The Justice Division rejects Trump’s try to indefinitely postpone the trial of confidential paperwork

Former U.S. President and Republican presidential candidate Donald Trump delivers a speech at a Republican volunteer recruitment event at Fervent: A Calvary Chapel July 8, 2023 in Las Vegas, Nevada.

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The Justice Department’s special counsel on Thursday asked a federal judge to reject Donald Trump’s attempt to indefinitely postpone his trial on criminal charges related to keeping classified documents after he left the White House.

DOJ Special Counsel Jack Smith’s team said in a new court filing that the former president’s trial should begin Dec. 11 in Florida and not wait until after the 2024 presidential election, as Trump and his co-defendant Walt Nauta had requested.

Trump is aiming for the Republican presidential nomination.

“There is no legal or factual basis for such vague and open-ended action, and the defendants provide none,” Smith’s prosecutors wrote in their filing in US District Court in West Palm Beach, Florida.

“Speedy trial is a fundamental requirement of the Constitution and the U.S. Code, and not a government preference that must be justified,” the special counsel’s team added. “Defendants’ contention that this court could not select an impartial jury until after the presidential election warrants no further delay here.”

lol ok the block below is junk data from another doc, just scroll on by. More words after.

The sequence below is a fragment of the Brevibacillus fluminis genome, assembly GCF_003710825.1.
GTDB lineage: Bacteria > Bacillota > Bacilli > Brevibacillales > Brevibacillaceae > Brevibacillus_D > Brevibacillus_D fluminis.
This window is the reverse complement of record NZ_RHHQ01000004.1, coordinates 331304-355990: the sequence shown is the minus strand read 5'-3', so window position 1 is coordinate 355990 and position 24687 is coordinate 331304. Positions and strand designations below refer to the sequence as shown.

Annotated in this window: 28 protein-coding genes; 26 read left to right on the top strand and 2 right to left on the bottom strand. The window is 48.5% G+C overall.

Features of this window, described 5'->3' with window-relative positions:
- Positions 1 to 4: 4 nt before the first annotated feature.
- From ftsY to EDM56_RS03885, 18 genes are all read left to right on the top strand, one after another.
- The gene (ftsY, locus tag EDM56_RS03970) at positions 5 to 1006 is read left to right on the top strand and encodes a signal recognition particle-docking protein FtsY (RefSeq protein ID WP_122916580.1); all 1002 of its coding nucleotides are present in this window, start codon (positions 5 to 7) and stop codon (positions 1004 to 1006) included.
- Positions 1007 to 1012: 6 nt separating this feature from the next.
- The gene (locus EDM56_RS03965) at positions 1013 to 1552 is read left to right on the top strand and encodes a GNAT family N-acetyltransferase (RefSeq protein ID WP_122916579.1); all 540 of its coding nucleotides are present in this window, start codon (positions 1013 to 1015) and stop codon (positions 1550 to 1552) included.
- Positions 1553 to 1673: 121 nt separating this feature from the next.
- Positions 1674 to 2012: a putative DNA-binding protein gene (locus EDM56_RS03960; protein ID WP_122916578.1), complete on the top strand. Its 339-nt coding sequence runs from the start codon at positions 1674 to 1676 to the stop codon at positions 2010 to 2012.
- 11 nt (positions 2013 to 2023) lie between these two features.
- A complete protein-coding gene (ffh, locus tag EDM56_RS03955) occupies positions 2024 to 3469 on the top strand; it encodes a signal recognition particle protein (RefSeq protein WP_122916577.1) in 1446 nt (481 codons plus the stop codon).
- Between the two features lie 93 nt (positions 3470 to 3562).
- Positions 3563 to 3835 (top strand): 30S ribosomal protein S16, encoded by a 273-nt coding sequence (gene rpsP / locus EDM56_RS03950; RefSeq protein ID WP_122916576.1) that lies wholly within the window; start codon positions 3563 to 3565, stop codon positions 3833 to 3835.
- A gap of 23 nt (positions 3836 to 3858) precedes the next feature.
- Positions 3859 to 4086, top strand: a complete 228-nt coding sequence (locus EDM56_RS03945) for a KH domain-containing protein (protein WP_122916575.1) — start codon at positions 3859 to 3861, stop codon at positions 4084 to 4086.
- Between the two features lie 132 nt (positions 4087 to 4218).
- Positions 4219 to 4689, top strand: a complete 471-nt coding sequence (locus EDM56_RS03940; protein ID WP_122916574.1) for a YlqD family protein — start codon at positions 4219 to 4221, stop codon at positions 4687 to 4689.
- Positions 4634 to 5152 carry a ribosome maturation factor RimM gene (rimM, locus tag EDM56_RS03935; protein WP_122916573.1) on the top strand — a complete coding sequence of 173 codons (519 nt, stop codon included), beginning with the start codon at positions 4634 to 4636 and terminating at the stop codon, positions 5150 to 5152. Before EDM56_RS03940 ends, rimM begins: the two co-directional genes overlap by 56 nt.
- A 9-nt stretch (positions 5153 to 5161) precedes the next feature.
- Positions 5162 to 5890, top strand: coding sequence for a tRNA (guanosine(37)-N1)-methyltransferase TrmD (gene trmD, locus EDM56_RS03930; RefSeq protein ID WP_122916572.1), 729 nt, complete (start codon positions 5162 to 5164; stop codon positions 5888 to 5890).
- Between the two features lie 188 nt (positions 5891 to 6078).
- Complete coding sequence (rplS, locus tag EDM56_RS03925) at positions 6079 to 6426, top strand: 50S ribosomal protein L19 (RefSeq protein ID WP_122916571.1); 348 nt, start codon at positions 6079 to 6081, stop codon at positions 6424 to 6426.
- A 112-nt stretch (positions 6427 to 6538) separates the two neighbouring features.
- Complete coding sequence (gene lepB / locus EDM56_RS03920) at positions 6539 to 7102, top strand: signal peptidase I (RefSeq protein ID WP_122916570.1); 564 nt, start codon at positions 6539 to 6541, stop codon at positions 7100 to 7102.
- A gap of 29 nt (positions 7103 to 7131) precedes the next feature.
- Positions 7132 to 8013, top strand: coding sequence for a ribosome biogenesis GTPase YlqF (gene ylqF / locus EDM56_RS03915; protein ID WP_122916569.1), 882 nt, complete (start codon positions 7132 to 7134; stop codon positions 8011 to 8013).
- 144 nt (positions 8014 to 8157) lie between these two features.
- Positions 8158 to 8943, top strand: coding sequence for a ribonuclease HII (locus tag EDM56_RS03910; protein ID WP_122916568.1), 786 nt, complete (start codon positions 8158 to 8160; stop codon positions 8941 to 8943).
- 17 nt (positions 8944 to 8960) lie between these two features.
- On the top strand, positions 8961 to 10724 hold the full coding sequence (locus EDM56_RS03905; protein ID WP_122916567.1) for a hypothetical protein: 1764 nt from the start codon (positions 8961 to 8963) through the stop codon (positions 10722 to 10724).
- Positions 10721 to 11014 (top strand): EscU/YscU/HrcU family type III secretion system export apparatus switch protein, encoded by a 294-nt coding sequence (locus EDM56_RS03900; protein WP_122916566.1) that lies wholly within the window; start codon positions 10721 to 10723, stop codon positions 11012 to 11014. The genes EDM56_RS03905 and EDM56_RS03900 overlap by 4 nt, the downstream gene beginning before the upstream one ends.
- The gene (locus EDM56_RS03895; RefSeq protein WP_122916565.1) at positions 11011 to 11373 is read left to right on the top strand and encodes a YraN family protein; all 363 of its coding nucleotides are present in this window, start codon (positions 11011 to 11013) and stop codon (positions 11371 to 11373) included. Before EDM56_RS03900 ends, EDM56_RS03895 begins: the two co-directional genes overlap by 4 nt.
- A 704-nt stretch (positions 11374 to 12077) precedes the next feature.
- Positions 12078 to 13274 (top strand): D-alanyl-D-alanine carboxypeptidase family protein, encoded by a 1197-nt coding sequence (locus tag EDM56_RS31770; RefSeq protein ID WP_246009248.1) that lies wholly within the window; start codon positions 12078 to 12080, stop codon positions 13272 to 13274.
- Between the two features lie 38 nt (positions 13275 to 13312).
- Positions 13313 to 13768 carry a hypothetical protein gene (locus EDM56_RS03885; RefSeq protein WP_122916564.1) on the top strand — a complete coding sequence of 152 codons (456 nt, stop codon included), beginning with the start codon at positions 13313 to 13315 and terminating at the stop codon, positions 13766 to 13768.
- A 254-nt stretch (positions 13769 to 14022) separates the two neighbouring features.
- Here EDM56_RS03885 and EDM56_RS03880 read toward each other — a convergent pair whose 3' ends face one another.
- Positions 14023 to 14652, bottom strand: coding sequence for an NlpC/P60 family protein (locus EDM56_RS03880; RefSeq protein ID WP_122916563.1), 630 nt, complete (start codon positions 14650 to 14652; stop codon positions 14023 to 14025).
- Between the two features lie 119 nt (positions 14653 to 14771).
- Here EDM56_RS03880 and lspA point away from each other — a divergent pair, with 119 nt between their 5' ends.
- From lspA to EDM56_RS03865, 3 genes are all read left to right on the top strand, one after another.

In their own filing Tuesday night, attorneys for Trump and Nauta, who works as Trump’s personal adviser, argued that Smith’s proposed start of the trial in December was “unrealistic” given the amount of evidence and the unique circumstances of the case.

Trump is the first former or past president to be criminally indicted in federal court.

In early June, he was indicted on 37 counts for allegedly illegally storing classified government documents at his Mar-a-Lago club in Palm Beach and taking steps to prevent officials from retrieving those documents after suspicions grew that Trump retained such documents.

He and Nauta, who is accused of assisting him in this alleged endeavor, have pleaded not guilty in the case.

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Her attorneys have argued the case will raise significant legal questions, including whether the charges conflict with the Presidential Records Act.

The defense lawyers also assumed that the charges would be dismissed.

On Thursday, Smith’s prosecutors scoffed at that suggestion, writing, “Any argument that…” [the Presidential Records Act] Ordering the dismissal of the charges or defending the charges here borders on frivolity.

“The legal issues raised by the defendants do not justify deviating from an expeditious hearing, let alone postponing the review of one indefinitely,” prosecutors wrote.

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